Americans for Responsible Recreational Access has played a leading role in the creation and expansion of the Recreational Trails Program (RTP). Both as an independent association and as part of the Coalition for Recreational Trails, ARRA has actively pursued increased funding for the grant program included in Transportation Reauthorization legislation.

Click on your state to view a state-specific RTP funding summary and comprehensive list of completed projects.

What is the Recreational Trails Program?

The RTP is a grant program for motorized and non-motorized trail and trail related infrastructure that is overseen by the Department of Transportation’s Federal Highway Administration (FHWA) and funded through the transportation reauthorization process. Every time you fill your vehicle with gas you pay a tax that is collected by your state and then sent to the federal government to be dispersed and spent on road and bridge construction and maintenance and other transportation related expenditures. As part of the transportation reauthorization process in 1991 it was decided that the taxes paid by OHV riders at the pump were unfairly used to fund on-road priorities despite the fact that the OHV rider used the gas for off-road purposes, so the RTP was born.

How Are Recreational Trails Program Funds Apportioned?

RTP grants are administered by each state. The allocation of the total RTP budget to individual states is based on a formula, mandated by law, that apportions half of the total funds equally among all states with the other half distributed in proportion to the estimated amount of non-highway recreational fuel use in each state.  The law also provides that except in approved circumstances states must spend 30% of their allocation on motorized uses, 30% on non-motorized uses and 40% on multiple use trails.  It is important to note that multiple use trails do not need to include motorized uses.  For example a dual use trail could include both mountain biking and horseback riding.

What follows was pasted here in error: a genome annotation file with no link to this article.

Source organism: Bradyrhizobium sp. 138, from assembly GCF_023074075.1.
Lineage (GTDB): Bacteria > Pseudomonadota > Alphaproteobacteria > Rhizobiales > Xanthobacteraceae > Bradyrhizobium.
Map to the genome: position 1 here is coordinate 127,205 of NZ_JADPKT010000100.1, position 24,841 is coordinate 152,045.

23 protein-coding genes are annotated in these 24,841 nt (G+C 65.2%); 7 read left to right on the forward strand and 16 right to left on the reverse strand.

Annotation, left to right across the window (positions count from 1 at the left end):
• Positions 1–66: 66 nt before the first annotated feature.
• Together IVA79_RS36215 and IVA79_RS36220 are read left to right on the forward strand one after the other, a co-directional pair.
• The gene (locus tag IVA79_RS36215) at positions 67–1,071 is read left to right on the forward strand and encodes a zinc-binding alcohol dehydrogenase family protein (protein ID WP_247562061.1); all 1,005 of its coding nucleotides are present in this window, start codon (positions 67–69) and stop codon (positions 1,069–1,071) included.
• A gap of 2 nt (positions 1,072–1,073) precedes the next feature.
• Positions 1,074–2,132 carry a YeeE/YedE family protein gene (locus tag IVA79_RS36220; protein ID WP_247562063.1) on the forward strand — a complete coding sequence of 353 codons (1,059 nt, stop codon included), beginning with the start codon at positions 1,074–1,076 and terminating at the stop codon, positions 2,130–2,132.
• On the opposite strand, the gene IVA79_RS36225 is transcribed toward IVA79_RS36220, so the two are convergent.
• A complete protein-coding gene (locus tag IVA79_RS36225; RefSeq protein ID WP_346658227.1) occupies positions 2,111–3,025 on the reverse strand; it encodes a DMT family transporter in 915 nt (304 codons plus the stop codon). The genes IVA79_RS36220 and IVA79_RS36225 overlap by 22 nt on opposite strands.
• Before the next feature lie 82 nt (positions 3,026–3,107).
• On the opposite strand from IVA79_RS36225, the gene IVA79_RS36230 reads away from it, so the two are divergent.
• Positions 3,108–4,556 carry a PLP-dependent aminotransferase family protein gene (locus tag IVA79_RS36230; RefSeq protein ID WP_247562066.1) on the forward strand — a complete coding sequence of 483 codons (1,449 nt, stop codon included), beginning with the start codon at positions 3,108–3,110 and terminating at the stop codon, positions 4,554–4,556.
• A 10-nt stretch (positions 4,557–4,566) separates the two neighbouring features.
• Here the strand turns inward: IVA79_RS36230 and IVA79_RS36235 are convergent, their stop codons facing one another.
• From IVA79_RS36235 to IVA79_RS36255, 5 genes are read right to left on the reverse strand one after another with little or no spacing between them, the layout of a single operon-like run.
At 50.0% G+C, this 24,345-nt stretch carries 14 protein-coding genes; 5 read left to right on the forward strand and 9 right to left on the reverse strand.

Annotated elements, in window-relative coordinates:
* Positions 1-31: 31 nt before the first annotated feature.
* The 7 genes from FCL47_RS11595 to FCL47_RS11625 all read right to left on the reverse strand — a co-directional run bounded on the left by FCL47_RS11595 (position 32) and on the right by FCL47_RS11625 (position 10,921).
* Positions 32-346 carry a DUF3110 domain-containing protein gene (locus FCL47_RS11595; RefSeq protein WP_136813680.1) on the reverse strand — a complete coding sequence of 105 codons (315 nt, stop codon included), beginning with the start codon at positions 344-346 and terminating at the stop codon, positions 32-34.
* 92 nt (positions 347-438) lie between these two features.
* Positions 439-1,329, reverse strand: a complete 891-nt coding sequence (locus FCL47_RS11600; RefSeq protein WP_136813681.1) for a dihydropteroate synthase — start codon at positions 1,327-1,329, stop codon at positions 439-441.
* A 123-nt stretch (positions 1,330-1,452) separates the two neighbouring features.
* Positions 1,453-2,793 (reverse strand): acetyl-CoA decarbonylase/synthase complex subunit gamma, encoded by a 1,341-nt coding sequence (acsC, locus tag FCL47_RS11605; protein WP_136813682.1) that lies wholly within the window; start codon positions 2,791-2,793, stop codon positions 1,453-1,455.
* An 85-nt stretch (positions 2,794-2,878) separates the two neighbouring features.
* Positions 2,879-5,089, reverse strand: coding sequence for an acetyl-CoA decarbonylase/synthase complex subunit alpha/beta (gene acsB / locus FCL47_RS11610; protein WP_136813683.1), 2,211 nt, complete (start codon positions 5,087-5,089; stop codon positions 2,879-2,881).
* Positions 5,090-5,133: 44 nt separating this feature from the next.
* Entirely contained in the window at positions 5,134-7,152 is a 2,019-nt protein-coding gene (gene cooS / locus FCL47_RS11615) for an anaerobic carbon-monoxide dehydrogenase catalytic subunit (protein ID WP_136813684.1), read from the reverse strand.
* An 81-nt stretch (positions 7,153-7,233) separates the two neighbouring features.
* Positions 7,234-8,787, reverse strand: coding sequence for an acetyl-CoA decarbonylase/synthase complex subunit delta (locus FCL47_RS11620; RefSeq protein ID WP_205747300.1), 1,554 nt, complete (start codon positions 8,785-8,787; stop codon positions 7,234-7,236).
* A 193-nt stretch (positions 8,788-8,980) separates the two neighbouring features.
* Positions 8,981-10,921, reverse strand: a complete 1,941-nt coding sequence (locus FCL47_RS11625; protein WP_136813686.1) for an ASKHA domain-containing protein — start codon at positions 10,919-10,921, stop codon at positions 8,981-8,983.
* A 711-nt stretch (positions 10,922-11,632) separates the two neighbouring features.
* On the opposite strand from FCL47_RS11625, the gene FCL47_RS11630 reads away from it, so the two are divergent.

What Can Recreational Trails Program Grants Be Used For?

RTP Grants may be used for: maintenance and restoration of existing trails; development and rehabilitation of trailside and trailhead facilities and trail links; purchase and lease of trail construction and maintenance equipment; construction of new trails (with restrictions for new trails on Federal lands); acquisition of easements or property for trails; state administrative costs for the RTP (limited to 7% of a state’s funds); and operation of educational programs to promote safety and environmental protection related to trails (limited to 5% of a state’s funds).

Who May Apply For Recreational Trails Program Grants?

States may make grants to private organizations (including rider groups), or to municipal, county, state, or Federal government agencies. Some states, by policy, do not provide funds to private organizations. Projects may be on public or private land, but projects on private land must provide written assurances of public access.

How Do I Apply for Recreational Trails Program Grants?

As RTP Grants are administered by states each state has a different process. ARRA encourages riders and groups to contact their individual state administrators to get started.

How Much is Each Recreational Trails Program Grant?

Again, this varies from state to state; however, awards typically range from $2,000 to $50,000.

Will Recreational Trails Program Grants Cover the Full Cost of a Project?

In general, the maximum Federal share of RTP funds for each project is 80%. A Federal agency project sponsor may provide additional Federal funds, if the total Federal share does not exceed 95%. The non-Federal match must come from project sponsors or other fund sources. Funds from any other Federal program may be used for the non-Federal match if the project also is eligible under the other program. States may allow a programmatic match: if some project sponsors in a state provide more matching funds than required, other sponsors in the state may be able to provide less. Some in-kind materials and services (donated equipment, volunteer hours, etc) may be credited toward the project match. Note: some states require a 50% match.

How Can ARRA Help?

ARRA will continue to press for increased funds to be allocated through the transportation reauthorization process.

Official Federal Highway Administration RTP site.

A list of state RTP administrators is also available on the FHWA website.

Click on your state to view your state’s RTP funding summary and comprehensive list of completed projects.